We are all dying, but mostly we don’t think in those terms unless death is imminent. At the performance we were all handed a label with a hypothetical number for our remaining alive days. Mine was 111. The challenge was to consider what we might do/change, knowing this fact. It is a intriguing exercise. I am not sure that I personally would change much, apart from supporting my daughter through the process of considering/accepting life without me.

But aside from being told that one’s death is imminent, the fact of our death remains this largely ignored and unacknowledged truism. Rutherford suggests that dying is about more than sadness. I agree. What if we changed our perspective completely, and lived a dying life, one that embraces death, imminent or otherwise? Such a living, defined by an acceptance of death, affords the enhanced ability to appreciate the joys of being alive, right now, this minute, and every minute thereafter.

It is such a curious paradox. We all know that we will die, but the thought is so unbearable for most that we choose to ignore it and to instead live a life that aspires to immortality. And yet, an acknowledgement of our finiteness may actually enrich our living…

Learning How To Die is not a depressing or downbeat show. It is at times poignant and sad, but also funny and uplifting, reassuring and hopeful. Like life itself.

It left me with much to consider.

Go see if you can.

 

CQ

I saw – experienced – Cleansed this week at The National Theatre. For a long time I have wanted to see Kane’s work performed. Yet, having read about audience responses to the current production – walk outs and faintings – I was apprehensive. It was difficult to approach the play objectively; every review that I have seen emphasises both audience reaction to the performance and Kane’s suicide at the age of 28, usually in the first paragraph (as of course have I).

I am glad that I experienced Cleansed. The relentless simulated violence did result in my shutting my eyes on occasion. I find physical violence, here as torture and rape, impossible to willingly witness. I imagine/speculate that Kane used violence metaphorically to reflect extreme psychological suffering, a means of externalising and communicating depths of internal distress that would otherwise remain unseen and unshareable. I can understand this approach, but I still find the use of violence to provoke a reaction problematic. Violence distresses me on a purely visceral level, and I also resent being emotionally manipulated by extreme provocation into ‘feeling’.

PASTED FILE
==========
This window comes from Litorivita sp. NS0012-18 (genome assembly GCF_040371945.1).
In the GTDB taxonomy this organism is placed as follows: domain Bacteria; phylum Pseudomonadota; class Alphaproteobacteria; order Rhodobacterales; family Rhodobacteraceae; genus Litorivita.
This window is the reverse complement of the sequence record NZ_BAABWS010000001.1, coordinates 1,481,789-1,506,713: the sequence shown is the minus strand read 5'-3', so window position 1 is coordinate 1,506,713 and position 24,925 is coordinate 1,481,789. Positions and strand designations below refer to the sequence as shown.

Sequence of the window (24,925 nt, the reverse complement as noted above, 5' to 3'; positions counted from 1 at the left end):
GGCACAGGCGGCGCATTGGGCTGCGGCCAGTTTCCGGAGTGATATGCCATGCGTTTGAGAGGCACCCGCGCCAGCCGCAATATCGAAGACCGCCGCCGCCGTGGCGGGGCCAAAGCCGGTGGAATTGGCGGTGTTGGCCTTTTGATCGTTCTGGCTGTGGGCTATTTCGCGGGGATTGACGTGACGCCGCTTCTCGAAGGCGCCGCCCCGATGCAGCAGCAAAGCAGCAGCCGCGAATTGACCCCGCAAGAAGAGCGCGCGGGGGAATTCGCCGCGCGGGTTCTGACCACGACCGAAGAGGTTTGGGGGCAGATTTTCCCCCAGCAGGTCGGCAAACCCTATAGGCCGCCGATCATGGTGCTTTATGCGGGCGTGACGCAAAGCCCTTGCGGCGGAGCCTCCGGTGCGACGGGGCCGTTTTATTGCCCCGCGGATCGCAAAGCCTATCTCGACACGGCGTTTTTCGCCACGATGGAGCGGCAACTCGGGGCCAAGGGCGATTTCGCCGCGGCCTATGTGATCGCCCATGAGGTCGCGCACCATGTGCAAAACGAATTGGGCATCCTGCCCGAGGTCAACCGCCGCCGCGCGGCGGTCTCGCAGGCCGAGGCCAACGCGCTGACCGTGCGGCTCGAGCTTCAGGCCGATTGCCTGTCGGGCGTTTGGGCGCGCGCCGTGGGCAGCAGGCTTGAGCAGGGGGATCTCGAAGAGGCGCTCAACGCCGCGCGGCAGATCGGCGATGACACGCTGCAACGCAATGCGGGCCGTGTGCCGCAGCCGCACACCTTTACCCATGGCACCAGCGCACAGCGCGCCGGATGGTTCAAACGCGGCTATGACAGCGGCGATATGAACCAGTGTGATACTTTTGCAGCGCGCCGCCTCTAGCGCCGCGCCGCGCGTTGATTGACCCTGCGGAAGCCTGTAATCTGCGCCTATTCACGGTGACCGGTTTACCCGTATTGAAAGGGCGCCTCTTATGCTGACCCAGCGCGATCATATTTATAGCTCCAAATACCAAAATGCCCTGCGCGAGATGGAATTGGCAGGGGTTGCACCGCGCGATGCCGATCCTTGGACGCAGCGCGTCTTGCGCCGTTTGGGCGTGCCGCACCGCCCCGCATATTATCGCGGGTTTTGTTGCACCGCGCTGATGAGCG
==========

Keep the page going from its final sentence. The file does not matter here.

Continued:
In terms of thematic content, I suspect that there are many possible interpretations. For me, Cleansed is about love, loss, and grief – in essence the suffering of humanness – and the impossibility of sharing emotions that threaten to destroy the sufferer. It seems to also question what in our lives, and emotions, is real or imagined, and whether this distinction even matters.

Cleansed was mesmerising and captivating for its entire 100 minutes. I was struck by the beauty of the choreography, which was enhanced by a perfectly chosen soundtrack.

It was a haunting performance, one that it will linger.

 

 

CQ

The Irish poet Brendan Kennelly was born on April 17, 1936. Some of his poems remain in my top 100 favourites, including for example Poem from a Three Year Old, which I have often read to my daughter.

Poem from a Three Year Old

And will the flowers die?

And will the people die?

And every day do you grow old, do I

grow old, no I’m not old, do

flowers grow old?

 

Old things – do you throw them out?

 

Do you throw old people out?

 

And how do you know a flower that’s old?

 

The petals fall, the petals fall from flowers,

and do the petals fall from people too,

every day more petals fall until the

floor where I would like to play I

want to play is covered with old

flowers and people all the same

together lying there with petals fallen

on the dirty floor I want to play

the floor you come and sweep

with the big broom.

 

The dirt you sweep, what happens that,

what happens all the dirt you sweep

from flowers and people, what

happens all the dirt? Is all the

dirt what’s left of the flowers and

people, all the dirt there in a

heap under the huge broom that

sweeps everything away?

 

Why you work so hard, why brush

and sweep to make a heap of dirt?

And who will bring new flowers?

And who will bring new people? Who will

bring new flowers to put in water

where no petals fall on to the

floor, where I would like to

play? Who will bring new flowers

that will not hang their heads

like tired old people wanting sleep?

Who will bring new flowers that

do not split and shrivel every

day? And if we have new flowers,

will we have new people too to

keep the flowers alive and give

them water?

 

And will the new young flowers die?

 

And will the new young people die?

 

And why?